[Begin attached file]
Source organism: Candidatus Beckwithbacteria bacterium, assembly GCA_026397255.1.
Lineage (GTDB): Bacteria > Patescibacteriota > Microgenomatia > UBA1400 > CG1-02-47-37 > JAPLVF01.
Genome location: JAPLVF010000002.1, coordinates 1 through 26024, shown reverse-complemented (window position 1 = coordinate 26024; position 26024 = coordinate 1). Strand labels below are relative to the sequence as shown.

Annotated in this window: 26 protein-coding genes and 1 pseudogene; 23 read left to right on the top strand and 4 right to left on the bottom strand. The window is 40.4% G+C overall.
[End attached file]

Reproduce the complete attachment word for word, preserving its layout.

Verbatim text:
Source organism: Candidatus Beckwithbacteria bacterium, assembly GCA_026397255.1.
Lineage (GTDB): Bacteria > Patescibacteriota > Microgenomatia > UBA1400 > CG1-02-47-37 > JAPLVF01.
Genome location: JAPLVF010000002.1, coordinates 1 through 26024, shown reverse-complemented (window position 1 = coordinate 26024; position 26024 = coordinate 1). Strand labels below are relative to the sequence as shown.

Annotated in this window: 26 protein-coding genes and 1 pseudogene; 23 read left to right on the top strand and 4 right to left on the bottom strand. The window is 40.4% G+C overall.